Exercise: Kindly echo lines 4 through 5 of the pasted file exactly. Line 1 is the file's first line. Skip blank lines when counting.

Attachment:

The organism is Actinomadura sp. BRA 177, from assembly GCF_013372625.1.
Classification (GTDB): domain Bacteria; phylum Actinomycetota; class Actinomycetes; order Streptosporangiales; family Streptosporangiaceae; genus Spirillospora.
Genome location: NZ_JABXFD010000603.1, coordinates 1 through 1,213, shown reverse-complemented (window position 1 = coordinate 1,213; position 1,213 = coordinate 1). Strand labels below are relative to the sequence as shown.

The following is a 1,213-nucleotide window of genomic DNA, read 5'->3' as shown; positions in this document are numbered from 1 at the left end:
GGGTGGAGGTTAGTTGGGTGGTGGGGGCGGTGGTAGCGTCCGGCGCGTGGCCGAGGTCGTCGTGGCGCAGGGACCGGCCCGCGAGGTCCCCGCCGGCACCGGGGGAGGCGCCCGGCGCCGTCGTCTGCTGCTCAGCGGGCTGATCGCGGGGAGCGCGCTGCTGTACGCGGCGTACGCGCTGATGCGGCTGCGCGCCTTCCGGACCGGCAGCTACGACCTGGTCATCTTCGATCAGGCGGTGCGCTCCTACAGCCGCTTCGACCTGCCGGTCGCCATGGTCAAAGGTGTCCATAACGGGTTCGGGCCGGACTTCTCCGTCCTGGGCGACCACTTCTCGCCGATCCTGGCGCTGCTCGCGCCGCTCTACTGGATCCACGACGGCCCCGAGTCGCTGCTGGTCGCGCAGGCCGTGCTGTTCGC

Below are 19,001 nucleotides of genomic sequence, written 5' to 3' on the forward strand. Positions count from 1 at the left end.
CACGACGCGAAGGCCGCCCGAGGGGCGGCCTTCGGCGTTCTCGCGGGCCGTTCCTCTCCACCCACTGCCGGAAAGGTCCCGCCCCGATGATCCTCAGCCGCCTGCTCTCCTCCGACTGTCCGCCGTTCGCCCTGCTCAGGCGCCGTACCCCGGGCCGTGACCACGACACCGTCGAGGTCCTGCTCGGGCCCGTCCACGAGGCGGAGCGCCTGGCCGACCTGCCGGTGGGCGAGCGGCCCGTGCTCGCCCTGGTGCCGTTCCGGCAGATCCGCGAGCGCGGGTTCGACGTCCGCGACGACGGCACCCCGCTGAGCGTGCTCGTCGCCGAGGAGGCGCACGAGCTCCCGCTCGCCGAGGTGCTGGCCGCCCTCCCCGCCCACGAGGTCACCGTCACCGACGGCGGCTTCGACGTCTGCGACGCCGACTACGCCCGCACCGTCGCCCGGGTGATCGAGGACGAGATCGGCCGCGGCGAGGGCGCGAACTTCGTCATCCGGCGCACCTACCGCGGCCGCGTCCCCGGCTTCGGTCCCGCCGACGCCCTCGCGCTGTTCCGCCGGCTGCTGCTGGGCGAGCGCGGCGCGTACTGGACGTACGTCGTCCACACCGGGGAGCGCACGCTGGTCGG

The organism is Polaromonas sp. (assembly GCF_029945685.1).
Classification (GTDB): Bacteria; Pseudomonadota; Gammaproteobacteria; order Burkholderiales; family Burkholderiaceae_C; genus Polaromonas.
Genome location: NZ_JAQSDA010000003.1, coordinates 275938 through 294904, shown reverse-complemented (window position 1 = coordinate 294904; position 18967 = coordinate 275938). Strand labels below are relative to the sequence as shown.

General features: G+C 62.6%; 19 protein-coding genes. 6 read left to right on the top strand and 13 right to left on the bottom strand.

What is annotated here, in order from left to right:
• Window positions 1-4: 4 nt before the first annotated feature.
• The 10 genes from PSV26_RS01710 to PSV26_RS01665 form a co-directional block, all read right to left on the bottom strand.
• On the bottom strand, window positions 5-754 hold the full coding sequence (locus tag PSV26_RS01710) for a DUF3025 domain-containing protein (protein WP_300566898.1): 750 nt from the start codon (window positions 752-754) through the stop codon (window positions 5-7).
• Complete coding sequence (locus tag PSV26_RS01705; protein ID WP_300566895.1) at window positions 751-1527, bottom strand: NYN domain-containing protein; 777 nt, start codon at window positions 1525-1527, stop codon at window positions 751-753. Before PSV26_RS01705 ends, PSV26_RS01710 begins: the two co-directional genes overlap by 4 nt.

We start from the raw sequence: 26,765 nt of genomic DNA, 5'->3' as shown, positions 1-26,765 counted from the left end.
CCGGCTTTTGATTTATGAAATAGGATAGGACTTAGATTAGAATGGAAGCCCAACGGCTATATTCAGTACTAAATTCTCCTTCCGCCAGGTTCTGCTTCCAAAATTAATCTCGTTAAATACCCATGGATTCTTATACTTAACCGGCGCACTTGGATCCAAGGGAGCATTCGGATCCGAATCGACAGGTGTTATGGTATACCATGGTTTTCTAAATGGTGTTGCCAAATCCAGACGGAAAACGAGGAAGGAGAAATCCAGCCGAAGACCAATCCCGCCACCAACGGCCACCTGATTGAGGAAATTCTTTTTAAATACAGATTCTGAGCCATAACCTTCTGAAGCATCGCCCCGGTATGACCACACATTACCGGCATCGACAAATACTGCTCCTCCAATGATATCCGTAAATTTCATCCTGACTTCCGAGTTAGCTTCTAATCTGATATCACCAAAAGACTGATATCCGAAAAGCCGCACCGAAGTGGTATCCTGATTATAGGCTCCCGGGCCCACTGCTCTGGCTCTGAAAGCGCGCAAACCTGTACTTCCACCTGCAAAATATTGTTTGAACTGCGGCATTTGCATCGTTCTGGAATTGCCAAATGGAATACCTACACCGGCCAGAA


The following is a 1,213-nucleotide window of genomic DNA, read 5'->3' as shown; positions in this document are numbered from 1 at the left end:
GGGTGGAGGTTAGTTGGGTGGTGGGGGCGGTGGTAGCGTCCGGCGCGTGGCCGAGGTCGTCGTGGCGCAGGGACCGGCCCGCGAGGTCCCCGCCGGCACCGGGGGAGGCGCCCGGCGCCGTCGTCTGCTGCTCAGCGGGCTGATCGCGGGGAGCGCGCTGCTGTACGCGGCGTACGCGCTGATGCGGCTGCGCGCCTTCCGGACCGGCAGCTACGACCTGGTCATCTTCGATCAGGCGGTGCGCTCCTACAGCCGCTTCGACCTGCCGGTCGCCATGGTCAAAGGTGTCCATAACGGGTTCGGGCCGGACTTCTCCGTCCTGGGCGACCACTTCTCGCCGATCCTGGCGCTGCTCGCGCCGCTCTACTGGATCCACGACGGCCCCGAGTCGCTGCTGGTCGCGCAGGCCGTGCTGTTCGC